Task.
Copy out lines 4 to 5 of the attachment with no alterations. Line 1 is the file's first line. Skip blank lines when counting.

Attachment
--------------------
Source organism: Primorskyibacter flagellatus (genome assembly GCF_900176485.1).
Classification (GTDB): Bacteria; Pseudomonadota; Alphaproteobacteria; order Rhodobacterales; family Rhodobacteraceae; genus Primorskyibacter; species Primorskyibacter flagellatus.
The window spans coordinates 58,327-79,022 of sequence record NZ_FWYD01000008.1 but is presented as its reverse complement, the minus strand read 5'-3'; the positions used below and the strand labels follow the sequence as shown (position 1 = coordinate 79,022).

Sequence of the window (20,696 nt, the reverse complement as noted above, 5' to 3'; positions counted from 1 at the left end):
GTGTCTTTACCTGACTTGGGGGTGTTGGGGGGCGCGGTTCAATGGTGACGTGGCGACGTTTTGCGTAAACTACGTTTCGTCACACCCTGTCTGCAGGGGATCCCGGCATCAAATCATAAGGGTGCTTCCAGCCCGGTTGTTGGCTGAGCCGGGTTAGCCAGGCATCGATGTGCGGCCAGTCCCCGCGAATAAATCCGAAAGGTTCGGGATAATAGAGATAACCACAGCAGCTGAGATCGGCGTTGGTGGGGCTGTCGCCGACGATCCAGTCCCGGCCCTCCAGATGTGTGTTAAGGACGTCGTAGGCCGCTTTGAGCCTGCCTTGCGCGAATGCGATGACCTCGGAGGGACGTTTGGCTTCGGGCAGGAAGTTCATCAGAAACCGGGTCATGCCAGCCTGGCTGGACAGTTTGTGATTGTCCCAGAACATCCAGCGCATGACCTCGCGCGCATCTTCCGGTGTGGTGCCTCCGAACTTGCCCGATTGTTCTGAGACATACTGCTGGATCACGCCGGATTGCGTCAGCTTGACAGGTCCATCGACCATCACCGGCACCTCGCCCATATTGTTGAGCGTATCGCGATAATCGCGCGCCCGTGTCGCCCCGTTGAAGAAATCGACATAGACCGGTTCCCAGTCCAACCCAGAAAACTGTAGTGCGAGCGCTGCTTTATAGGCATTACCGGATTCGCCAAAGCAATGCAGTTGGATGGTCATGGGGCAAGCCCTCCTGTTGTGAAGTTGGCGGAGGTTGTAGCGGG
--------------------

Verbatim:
Sequence of the window (20,696 nt, the reverse complement as noted above, 5' to 3'; positions counted from 1 at the left end):
GTGTCTTTACCTGACTTGGGGGTGTTGGGGGGCGCGGTTCAATGGTGACGTGGCGACGTTTTGCGTAAACTACGTTTCGTCACACCCTGTCTGCAGGGGATCCCGGCATCAAATCATAAGGGTGCTTCCAGCCCGGTTGTTGGCTGAGCCGGGTTAGCCAGGCATCGATGTGCGGCCAGTCCCCGCGAATAAATCCGAAAGGTTCGGGATAATAGAGATAACCACAGCAGCTGAGATCGGCGTTGGTGGGGCTGTCGCCGACGATCCAGTCCCGGCCCTCCAGATGTGTGTTAAGGACGTCGTAGGCCGCTTTGAGCCTGCCTTGCGCGAATGCGATGACCTCGGAGGGACGTTTGGCTTCGGGCAGGAAGTTCATCAGAAACCGGGTCATGCCAGCCTGGCTGGACAGTTTGTGATTGTCCCAGAACATCCAGCGCATGACCTCGCGCGCATCTTCCGGTGTGGTGCCTCCGAACTTGCCCGATTGTTCTGAGACATACTGCTGGATCACGCCGGATTGCGTCAGCTTGACAGGTCCATCGACCATCACCGGCACCTCGCCCATATTGTTGAGCGTATCGCGATAATCGCGCGCCCGTGTCGCCCCGTTGAAGAAATCGACATAGACCGGTTCCCAGTCCAACCCAGAAAACTGTAGTGCGAGCGCTGCTTTATAGGCATTACCGGATTCGCCAAAGCAATGCAGTTGGATGGTCATGGGGCAAGCCCTCCTGTTGTGAAGTTGGCGGAGGTTGTAGCGGG